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Career and Education Opportunities for Podiatrists in Florida

Florida has a population of 18,537,969, which has grown by 15.99% over the past decade. Nicknamed the "Sunshine State," its capital is Tallahassee, though its largest city is Jacksonville.

There are currently 720 working podiatrists in Florida; this should grow by 14% to about 820 working podiatrists in the state by 2016. This is better than the national trend for podiatrists, which sees this job pool growing by about 9.0% over the next eight years. Podiatrists generally diagnose and treat diseases and deformities of the human foot.

Podiatrists earn about $51 hourly or $107,700 per year on average in Florida and about $54 per hour or $113,560 yearly on average nationally. Earnings for podiatrists are not quite as good as earnings in the general category of General Medical in Florida and not quite as good as general General Medical category earnings nationally. Podiatrists work in a variety of jobs, including: foot doctor, chiropodist, and pododermatologist.

In 2008, there were a total of 10,424,100 jobs in Florida. The average annual income was $39,064 in 2008, up from $39,036 the previous year. The unemployment rate in Florida was 10.5% in 2009, which has grown by 4.2% since the previous year. About 22.3% of Florida residents have college degrees, which is lower than the national average.

The top industries in Florida include employment services, professional employer organizations, and water transportation. Notable tourist destinations include the Museum of Science and History, the Fish Mania, and the Nature's Botanica Boutique.

CITIES WITH Podiatrist OPPORTUNITIES IN Florida


JOB DESCRIPTION: Podiatrist

Podiatrist video from the State of New Jersey Dept. of Labor and Workforce Development

In general, podiatrists diagnose and treat diseases and deformities of the human foot.

Every day, podiatrists are expected to be able to evaluate problems as they arise. They need to listen to and understand others in meetings. It is also important that they articulate ideas and problems.

Similar jobs with educational opportunities in Florida include:

  • Dentist. Diagnose and treat diseases, injuries, and malformations of teeth and gums and related oral structures. May treat diseases of nerve, pulp, and other dental tissues affecting vitality of teeth.
  • Emergency Medical Technician. Assess injuries, administer emergency medical care, and extricate trapped individuals. Transport injured or sick persons to medical facilities.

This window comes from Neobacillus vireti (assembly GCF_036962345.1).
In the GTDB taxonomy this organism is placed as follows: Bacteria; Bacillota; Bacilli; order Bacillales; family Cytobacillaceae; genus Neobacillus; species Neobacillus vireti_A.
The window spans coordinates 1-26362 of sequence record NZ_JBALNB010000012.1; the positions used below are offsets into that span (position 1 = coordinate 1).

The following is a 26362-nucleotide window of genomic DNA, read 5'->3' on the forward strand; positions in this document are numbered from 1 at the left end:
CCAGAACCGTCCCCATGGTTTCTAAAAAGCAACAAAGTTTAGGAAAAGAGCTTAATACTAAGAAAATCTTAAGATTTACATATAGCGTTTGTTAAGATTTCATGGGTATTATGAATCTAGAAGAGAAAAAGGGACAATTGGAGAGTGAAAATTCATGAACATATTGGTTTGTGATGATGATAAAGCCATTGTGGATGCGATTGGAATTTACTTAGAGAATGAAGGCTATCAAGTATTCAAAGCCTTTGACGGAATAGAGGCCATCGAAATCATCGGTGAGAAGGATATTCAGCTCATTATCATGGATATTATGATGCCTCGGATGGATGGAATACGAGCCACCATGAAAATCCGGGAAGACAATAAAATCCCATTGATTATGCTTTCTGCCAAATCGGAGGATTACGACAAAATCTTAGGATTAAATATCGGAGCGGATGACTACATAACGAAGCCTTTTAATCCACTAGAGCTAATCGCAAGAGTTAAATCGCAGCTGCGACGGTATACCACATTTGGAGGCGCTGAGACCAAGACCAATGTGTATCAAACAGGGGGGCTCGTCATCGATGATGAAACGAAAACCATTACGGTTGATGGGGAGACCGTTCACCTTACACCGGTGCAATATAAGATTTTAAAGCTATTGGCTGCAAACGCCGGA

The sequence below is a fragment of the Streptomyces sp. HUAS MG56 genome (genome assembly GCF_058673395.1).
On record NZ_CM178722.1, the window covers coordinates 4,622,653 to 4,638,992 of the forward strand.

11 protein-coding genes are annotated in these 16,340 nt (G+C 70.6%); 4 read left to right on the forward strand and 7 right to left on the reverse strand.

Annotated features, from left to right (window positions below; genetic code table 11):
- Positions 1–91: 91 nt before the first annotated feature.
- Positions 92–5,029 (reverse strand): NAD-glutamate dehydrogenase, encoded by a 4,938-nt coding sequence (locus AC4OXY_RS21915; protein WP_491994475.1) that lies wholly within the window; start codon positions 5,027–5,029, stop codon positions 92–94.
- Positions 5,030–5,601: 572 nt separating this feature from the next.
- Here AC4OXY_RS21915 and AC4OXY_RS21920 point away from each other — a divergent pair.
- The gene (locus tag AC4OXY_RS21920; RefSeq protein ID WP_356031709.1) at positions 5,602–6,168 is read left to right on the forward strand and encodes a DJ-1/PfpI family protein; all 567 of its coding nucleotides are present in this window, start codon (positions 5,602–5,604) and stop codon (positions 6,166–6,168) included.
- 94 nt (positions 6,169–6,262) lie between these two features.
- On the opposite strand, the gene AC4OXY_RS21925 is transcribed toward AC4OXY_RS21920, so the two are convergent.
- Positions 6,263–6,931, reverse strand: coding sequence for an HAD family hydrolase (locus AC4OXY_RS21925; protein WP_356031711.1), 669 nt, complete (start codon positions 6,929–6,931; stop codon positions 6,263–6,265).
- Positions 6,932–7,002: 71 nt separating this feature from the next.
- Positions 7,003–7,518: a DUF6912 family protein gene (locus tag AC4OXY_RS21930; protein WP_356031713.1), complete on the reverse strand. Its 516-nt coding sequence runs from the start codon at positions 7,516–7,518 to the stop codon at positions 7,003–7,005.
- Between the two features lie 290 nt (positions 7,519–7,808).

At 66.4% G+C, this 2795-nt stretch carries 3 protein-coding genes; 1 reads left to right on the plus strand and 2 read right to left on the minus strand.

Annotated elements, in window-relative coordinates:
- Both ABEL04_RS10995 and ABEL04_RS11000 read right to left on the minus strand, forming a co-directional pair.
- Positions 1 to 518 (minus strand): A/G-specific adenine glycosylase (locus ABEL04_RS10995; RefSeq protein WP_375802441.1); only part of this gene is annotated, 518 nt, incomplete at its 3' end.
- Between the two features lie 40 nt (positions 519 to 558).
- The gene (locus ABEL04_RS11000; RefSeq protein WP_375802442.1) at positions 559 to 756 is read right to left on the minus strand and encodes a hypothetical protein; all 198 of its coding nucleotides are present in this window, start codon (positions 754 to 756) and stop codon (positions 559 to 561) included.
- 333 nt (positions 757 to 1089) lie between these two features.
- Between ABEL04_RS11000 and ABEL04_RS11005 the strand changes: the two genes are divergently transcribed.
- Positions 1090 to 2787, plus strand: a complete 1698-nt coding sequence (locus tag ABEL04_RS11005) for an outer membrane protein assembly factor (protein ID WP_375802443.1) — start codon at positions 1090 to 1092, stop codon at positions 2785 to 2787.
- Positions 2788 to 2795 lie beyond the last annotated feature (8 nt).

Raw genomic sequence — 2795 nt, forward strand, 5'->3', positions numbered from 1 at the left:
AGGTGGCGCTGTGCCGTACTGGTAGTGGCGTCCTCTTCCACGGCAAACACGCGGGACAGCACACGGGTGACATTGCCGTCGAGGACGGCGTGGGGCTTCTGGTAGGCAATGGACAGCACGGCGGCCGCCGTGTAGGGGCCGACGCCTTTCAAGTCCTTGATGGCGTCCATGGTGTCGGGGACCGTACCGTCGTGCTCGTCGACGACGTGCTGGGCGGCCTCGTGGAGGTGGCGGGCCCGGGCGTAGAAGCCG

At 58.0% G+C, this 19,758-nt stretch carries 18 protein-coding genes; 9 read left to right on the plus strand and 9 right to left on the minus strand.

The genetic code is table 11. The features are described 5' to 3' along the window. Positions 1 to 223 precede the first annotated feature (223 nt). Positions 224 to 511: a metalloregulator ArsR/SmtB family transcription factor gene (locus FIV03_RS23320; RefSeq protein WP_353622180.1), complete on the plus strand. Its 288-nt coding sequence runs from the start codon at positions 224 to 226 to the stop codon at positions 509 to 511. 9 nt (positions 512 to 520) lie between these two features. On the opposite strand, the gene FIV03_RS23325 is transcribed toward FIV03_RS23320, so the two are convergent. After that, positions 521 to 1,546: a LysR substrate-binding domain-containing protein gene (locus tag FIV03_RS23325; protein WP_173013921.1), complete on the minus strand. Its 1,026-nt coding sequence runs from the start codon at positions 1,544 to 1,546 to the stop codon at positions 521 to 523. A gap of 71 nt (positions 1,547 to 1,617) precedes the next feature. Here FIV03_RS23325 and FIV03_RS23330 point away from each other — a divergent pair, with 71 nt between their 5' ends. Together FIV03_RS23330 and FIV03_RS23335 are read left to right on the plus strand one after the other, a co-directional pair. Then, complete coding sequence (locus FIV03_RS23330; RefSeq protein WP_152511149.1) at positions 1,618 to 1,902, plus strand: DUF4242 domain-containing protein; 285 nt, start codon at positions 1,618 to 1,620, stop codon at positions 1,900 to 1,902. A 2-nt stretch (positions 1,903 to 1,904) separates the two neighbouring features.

• Family Practice Physician. Diagnose, treat, and help prevent diseases and injuries that commonly occur in the general population.
  • Optometrist. Diagnose, manage, and treat conditions and diseases of the human eye and visual system. Examine eyes and visual system, diagnose problems or impairments, prescribe corrective lenses, and provide treatment. May prescribe therapeutic drugs to treat specific eye conditions.
  • Orthodontist. Examine, diagnose, and treat dental malocclusions and oral cavity anomalies. Design and fabricate appliances to realign teeth and jaws to produce and maintain normal function and to improve appearance.
  • Pharmacist. Compound and dispense medications following prescriptions issued by physicians, dentists, or other authorized medical practitioners.
  • Physician Assistant. Provide healthcare services typically performed by a physician, under the supervision of a physician. Conduct complete physicals, provide treatment, and counsel patients. May, in some cases, prescribe medication. Must graduate from an accredited educational program for physician assistants.
  • Registered Nurse. Assess patient health problems and needs, develop and implement nursing care plans, and maintain medical records. Administer nursing care to ill, injured, or disabled patients. May advise patients on health maintenance and disease prevention or provide case management. Licensing or registration required. Includes advance practice nurses such as: nurse practitioners, clinical nurse specialists, certified nurse midwives, and certified registered nurse anesthetists. Advanced practice nursing is practiced by RNs who have specialized formal, post-basic education and who function in highly autonomous and specialized roles.
  • Veterinarian. Diagnose and treat diseases and dysfunctions of animals. May engage in a particular function, such as research and development, consultation, administration, technical writing, sale or production of commercial products, or rendering of technical services to commercial firms or other organizations. Includes veterinarians who inspect livestock.

LOCATION INFORMATION: Florida

Florida
Florida photo by Mwanner

Florida has a population of 18,537,969, which has grown by 15.99% over the past 10 years. Nicknamed the "Sunshine State," its capital is Tallahassee, though its biggest city is Jacksonville. In 2008, there were a total of 10,424,100 jobs in Florida. The average annual income was $39,064 in 2008, up from $39,036 the previous year. The unemployment rate in Florida was 10.5% in 2009, which has grown by 4.2% since the previous year. About 22.3% of Florida residents have college degrees, which is lower than the national average.

The top industries in Florida include employment services, professional employer organizations, and water transportation. Notable tourist destinations include the Fish Mania, the Mike S Aquatics, and the Cummer Museum of Art & Gardens.